It is noted that a semantic element can belong to multiple semantic concerns. Semantic concerns that share a semantic element are referred to as partially overlapping semantic concerns.
Conveniently, the semantic concerns and semantic relations facilitate a definition of multiple abstraction levels. It is noted that the definition of semantic relations and the definition of semantic concerns can remain unchanged during a development process of the software.
Conveniently, the definition of semantic concerns and semantic relations as well as the semantic concern population process does not alter the model data. Thus, changes in the software model can be represented by changes in low abstraction level semantic relations as well as in higher abstraction level semantic concerns.
Semantic entities can be represented in various manners. Conveniently a graphical representation of a semantic entity includes (or is otherwise graphically linked to) a graphical representation of the semantic concern to which it belongs. According to an embodiment of the invention the graphical representation may include generating a model entity graphical indication that includes at least one associated semantic concern graphical indication. Thus, the relationship between a semantic element and the related semantic concern (or concerns) can be easily determined by looking at the visual representation displayed to the user. Conveniently, the semantic concern graphical indication is a cue, a color, an image and the like.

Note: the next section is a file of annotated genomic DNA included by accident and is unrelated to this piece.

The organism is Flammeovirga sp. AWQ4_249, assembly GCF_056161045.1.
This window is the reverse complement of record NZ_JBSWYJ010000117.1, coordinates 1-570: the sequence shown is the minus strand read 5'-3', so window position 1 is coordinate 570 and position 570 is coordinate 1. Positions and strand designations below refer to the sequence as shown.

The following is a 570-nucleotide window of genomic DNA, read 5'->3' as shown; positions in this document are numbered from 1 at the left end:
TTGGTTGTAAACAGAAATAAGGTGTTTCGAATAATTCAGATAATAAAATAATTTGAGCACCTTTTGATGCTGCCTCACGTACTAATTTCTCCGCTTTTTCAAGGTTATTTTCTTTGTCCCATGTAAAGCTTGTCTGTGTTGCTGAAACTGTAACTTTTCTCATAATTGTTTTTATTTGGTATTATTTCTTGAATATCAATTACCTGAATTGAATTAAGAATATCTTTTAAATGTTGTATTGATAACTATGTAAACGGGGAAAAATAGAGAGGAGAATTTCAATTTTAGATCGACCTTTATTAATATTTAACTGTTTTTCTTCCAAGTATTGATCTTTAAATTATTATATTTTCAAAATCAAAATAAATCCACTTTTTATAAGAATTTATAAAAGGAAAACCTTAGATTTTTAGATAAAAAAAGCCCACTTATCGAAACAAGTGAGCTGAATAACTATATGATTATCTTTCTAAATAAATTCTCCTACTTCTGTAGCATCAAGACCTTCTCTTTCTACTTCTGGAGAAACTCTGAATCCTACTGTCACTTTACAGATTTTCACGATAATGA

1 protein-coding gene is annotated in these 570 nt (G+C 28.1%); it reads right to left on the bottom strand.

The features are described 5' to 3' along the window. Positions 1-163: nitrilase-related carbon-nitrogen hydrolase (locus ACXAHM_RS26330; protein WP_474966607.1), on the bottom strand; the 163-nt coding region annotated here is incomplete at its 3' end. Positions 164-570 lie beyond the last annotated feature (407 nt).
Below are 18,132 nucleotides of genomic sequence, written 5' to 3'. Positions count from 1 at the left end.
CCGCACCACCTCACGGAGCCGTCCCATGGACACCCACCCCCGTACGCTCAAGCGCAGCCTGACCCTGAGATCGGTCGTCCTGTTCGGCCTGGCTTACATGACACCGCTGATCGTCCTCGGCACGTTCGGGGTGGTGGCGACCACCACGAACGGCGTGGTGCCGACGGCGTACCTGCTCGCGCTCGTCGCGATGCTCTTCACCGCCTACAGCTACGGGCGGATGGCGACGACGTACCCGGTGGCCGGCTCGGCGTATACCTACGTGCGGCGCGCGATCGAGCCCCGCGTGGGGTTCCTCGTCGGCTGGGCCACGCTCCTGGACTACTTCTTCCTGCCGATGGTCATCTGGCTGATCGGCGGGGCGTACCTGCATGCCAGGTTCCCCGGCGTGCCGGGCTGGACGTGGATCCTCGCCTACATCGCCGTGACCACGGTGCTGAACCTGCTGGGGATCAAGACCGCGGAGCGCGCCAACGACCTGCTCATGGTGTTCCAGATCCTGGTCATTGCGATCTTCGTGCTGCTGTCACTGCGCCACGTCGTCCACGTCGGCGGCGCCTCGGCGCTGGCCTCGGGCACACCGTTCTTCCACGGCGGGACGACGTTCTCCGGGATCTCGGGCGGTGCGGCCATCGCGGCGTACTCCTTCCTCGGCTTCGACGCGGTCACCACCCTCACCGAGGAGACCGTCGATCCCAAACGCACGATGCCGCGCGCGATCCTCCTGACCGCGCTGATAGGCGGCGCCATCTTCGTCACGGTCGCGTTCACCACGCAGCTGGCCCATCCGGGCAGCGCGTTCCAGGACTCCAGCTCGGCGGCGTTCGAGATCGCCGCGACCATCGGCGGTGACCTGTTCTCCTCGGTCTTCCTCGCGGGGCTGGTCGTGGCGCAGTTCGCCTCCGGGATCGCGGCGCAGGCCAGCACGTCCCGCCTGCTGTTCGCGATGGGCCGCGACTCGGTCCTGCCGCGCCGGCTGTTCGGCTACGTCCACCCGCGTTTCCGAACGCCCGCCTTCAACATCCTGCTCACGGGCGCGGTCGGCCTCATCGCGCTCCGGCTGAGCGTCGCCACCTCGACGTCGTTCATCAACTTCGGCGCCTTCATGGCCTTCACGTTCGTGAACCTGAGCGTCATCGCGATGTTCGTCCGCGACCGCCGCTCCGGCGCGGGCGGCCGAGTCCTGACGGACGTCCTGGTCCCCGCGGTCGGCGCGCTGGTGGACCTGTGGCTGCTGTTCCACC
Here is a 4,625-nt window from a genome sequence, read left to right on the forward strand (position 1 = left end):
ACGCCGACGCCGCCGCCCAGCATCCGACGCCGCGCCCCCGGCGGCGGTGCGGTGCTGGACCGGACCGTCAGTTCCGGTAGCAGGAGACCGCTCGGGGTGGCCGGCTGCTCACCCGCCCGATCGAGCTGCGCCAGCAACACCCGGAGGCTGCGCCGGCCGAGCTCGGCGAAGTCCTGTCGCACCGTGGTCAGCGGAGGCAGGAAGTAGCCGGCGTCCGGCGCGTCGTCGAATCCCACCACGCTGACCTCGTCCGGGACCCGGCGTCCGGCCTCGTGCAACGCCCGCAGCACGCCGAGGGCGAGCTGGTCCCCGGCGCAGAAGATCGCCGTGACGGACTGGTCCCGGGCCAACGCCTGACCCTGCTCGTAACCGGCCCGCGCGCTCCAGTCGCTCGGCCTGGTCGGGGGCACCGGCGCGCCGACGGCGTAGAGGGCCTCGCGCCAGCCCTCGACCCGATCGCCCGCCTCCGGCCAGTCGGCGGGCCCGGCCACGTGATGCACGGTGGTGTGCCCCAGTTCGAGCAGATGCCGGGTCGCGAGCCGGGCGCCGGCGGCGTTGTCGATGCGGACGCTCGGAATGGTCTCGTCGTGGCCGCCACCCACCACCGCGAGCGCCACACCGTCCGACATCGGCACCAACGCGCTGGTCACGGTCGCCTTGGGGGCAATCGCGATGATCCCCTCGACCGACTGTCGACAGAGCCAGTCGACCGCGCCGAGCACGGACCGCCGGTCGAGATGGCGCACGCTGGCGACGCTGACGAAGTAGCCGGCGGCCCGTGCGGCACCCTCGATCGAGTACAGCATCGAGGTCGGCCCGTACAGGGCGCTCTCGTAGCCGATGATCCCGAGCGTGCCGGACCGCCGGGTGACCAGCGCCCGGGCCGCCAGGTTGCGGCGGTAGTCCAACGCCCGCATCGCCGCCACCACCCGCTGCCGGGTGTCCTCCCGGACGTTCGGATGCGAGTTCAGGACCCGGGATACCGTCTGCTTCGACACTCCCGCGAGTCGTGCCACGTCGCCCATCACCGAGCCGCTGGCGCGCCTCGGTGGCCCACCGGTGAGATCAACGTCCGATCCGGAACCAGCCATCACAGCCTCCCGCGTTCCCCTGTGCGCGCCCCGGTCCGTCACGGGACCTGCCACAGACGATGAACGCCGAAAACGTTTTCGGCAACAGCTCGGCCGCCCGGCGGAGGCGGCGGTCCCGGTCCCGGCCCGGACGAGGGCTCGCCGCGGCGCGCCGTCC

It is noted that the semantic concern can be defined as well as populated in various manners, as further illustrated by
A user can explicitly indicate which model members (or semantic concerns) should belong to a certain semantic concern. These model entities are referred to as static semantic concern members. The user can also request to remove one or more static semantic concern member from the semantic concern.
It is noted that if a certain semantic concern member is defined both statically and dynamically than it can be removed from the semantic concern if it is both statically and dynamically removes from the static concern.
Conveniently, method 100 includes defining at least one semantic concern that indicates when a validation rule is violated.
Conveniently, method 100 includes saving at least one semantic concern in a persistent manner. Semantic relations can also be stored in a persistent manner.
Conveniently, stage 140 includes displaying at least one semantic element that belongs to a semantic concern or that is associated to another semantic element by a semantic relation. It is noted that the semantic elements that form a semantic concern (if such semantic elements exists—as a semantic concern can be empty) can be exposed. The exposure may start by selecting the semantic concern.
Semantic relations can be created and deleted on the fly, in response to changes in one or more semantic entities linked by the semantic relations or in the target models. Conveniently, method 100 includes re-evaluating a semantic relation in response to an alteration of a semantic entity associated with the semantic relation. For example, if a semantic relation associated between two semantic entities and one semantic entity is empty (does not include any semantic concern member) then the semantic relation can be removed. It is further noted that the re-evaluation can include checking all semantic relations, as new semantic relation can be generated (or populated) in response to model updates.